Most ovarian cysts that are diagnosed in pregnant women are not dangerous at all and pose little to no increased risk to your baby's health. If you experience a corpus luteum cyst in your first trimester, most of the time it will go away by itself by the second trimester, so your doctor will just ask you to keep an eye on how you're feeling and any pain you experience.
Some other kinds of cysts might keep growing after they've been diagnosed during pregnancy, and can even become quite painful. This pain doesn't mean that they are anything to worry about, most of the time they actually still don't cause any problems to your baby.
You might experience the rupture of an ovarian cyst during pregnancy, which sounds much worse than it usually is. Most of the time the cyst will just heal on its own, with no harm done. Draining an ovarian cyst during pregnancy will often happen naturally, or your doctor will guide you to how is best to proceed. Some women don't feel anything at all when a cyst bursts, but you might experience vaginal bleeding or spotting, nausea or vomiting, pain, dizziness, fever, or a sharp pain in the lower abdomen.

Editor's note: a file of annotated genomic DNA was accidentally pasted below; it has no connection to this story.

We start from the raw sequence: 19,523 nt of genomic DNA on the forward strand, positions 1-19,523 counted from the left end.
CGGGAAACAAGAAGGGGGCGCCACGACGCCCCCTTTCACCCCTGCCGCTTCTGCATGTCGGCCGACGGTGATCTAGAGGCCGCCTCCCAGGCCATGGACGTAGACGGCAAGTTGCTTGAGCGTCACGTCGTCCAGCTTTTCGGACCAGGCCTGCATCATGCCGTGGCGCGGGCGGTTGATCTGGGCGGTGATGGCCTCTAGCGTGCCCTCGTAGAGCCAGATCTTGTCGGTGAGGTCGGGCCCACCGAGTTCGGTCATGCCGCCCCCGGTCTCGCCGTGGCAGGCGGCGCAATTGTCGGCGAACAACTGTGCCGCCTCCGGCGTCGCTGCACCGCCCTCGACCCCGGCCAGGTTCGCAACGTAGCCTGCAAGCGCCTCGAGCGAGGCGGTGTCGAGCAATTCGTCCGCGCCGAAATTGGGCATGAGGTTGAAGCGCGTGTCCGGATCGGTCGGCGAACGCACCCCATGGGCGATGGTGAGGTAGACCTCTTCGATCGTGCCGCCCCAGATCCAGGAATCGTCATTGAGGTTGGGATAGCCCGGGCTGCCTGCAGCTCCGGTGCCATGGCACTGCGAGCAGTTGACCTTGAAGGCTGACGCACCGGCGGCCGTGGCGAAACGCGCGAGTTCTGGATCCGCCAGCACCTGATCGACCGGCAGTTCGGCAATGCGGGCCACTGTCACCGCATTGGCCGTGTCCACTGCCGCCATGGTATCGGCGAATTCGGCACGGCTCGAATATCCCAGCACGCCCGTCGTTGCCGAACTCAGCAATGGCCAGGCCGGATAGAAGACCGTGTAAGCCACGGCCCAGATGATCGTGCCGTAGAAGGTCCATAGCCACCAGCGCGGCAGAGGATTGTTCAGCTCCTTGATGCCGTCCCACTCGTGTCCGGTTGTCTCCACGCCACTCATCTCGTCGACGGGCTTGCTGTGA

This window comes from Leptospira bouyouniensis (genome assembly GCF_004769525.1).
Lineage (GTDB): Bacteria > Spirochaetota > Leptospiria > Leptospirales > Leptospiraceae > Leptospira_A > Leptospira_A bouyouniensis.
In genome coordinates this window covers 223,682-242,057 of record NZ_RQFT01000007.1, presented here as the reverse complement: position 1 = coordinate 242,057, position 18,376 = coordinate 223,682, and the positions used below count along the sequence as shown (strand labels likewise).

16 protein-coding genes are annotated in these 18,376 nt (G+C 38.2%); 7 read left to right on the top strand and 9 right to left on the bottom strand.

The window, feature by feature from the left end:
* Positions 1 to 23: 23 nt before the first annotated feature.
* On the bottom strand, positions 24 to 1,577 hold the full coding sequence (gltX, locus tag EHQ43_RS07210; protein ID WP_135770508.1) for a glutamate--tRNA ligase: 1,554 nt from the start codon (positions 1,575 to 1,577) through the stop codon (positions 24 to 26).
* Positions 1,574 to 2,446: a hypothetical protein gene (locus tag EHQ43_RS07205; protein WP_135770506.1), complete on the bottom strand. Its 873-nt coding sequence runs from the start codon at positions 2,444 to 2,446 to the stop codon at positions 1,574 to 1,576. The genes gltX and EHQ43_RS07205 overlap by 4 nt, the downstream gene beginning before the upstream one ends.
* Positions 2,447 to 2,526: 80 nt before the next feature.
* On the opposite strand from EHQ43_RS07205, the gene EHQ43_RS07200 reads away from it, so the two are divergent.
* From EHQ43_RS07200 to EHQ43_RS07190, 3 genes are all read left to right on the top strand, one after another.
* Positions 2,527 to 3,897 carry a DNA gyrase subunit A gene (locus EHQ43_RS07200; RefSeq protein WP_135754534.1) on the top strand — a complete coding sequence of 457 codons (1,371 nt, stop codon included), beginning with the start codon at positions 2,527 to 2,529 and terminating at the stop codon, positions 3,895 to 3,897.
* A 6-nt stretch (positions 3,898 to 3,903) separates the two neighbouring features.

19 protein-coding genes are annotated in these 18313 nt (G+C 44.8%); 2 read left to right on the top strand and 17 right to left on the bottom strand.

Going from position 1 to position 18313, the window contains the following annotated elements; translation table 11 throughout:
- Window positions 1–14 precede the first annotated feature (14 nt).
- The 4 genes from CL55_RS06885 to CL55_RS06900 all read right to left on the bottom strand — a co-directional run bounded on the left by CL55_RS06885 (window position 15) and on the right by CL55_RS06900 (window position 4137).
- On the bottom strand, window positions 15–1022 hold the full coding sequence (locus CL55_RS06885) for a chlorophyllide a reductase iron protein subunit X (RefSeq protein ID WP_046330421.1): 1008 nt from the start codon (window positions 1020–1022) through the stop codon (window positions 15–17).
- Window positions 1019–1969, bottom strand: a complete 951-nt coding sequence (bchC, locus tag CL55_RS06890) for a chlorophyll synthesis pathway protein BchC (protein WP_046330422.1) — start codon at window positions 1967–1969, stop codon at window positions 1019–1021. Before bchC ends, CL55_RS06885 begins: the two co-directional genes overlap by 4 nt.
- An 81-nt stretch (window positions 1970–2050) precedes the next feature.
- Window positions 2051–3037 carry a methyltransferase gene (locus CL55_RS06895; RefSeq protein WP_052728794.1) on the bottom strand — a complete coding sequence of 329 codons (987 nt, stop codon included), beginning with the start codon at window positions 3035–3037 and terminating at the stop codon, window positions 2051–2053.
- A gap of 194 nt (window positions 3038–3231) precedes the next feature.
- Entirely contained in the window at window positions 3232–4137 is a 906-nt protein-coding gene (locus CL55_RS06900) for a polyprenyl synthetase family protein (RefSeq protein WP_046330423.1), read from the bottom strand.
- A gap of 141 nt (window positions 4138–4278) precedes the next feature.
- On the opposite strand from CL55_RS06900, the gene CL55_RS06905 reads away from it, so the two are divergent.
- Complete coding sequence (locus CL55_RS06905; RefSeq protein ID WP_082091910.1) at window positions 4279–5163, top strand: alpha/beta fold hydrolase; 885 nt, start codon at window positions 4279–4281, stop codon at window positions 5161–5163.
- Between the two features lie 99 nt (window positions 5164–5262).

If there is a lot of bleeding after an ovarian cyst rupture during pregnancy, or if you experience a lot of bleeding or a more complex ovarian cyst during pregnancy like a torsion (when the cyst causes your ovary to move or twist and can block blood flow), or if there's another complication that impacts your pregnancy, then surgery might be recommended by your doctor.
Occasionally a cyst on your ovary can point to a longer-term condition like endometriosis, and occasionally an ovarian cyst can contain cancer, which means that more treatment will be needed.
The treatment that a doctor suggests for women who have cysts on their ovaries will depend on a number of factors including age, symptoms, and the type and size of your ovarian cysts.
Women who have been diagnosed by their doctor with having a large ovarian cyst during pregnancy will have a regular ultrasound of the uterus and ovaries. This uterus and ovary ultrasound can monitor any changes in the cyst.